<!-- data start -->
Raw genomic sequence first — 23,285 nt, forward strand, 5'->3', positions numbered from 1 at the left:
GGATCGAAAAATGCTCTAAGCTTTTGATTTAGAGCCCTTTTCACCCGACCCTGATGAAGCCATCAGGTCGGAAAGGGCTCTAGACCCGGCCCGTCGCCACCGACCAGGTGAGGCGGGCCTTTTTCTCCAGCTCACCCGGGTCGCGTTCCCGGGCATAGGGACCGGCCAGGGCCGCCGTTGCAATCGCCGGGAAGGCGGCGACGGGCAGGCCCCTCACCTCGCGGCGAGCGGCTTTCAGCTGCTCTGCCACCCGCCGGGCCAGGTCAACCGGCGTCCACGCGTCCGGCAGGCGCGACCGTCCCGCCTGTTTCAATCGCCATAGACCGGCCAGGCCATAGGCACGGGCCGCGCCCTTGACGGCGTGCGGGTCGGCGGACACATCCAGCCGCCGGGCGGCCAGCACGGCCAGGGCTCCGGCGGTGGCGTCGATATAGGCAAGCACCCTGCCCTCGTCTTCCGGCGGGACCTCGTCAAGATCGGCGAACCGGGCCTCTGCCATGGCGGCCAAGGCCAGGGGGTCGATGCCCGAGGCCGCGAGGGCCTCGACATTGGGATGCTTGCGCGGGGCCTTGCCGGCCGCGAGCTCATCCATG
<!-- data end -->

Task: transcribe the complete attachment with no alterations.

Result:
Raw genomic sequence first — 23,285 nt, forward strand, 5'->3', positions numbered from 1 at the left:
GGATCGAAAAATGCTCTAAGCTTTTGATTTAGAGCCCTTTTCACCCGACCCTGATGAAGCCATCAGGTCGGAAAGGGCTCTAGACCCGGCCCGTCGCCACCGACCAGGTGAGGCGGGCCTTTTTCTCCAGCTCACCCGGGTCGCGTTCCCGGGCATAGGGACCGGCCAGGGCCGCCGTTGCAATCGCCGGGAAGGCGGCGACGGGCAGGCCCCTCACCTCGCGGCGAGCGGCTTTCAGCTGCTCTGCCACCCGCCGGGCCAGGTCAACCGGCGTCCACGCGTCCGGCAGGCGCGACCGTCCCGCCTGTTTCAATCGCCATAGACCGGCCAGGCCATAGGCACGGGCCGCGCCCTTGACGGCGTGCGGGTCGGCGGACACATCCAGCCGCCGGGCGGCCAGCACGGCCAGGGCTCCGGCGGTGGCGTCGATATAGGCAAGCACCCTGCCCTCGTCTTCCGGCGGGACCTCGTCAAGATCGGCGAACCGGGCCTCTGCCATGGCGGCCAAGGCCAGGGGGTCGATGCCCGAGGCCGCGAGGGCCTCGACATTGGGATGCTTGCGCGGGGCCTTGCCGGCCGCGAGCTCATCCATG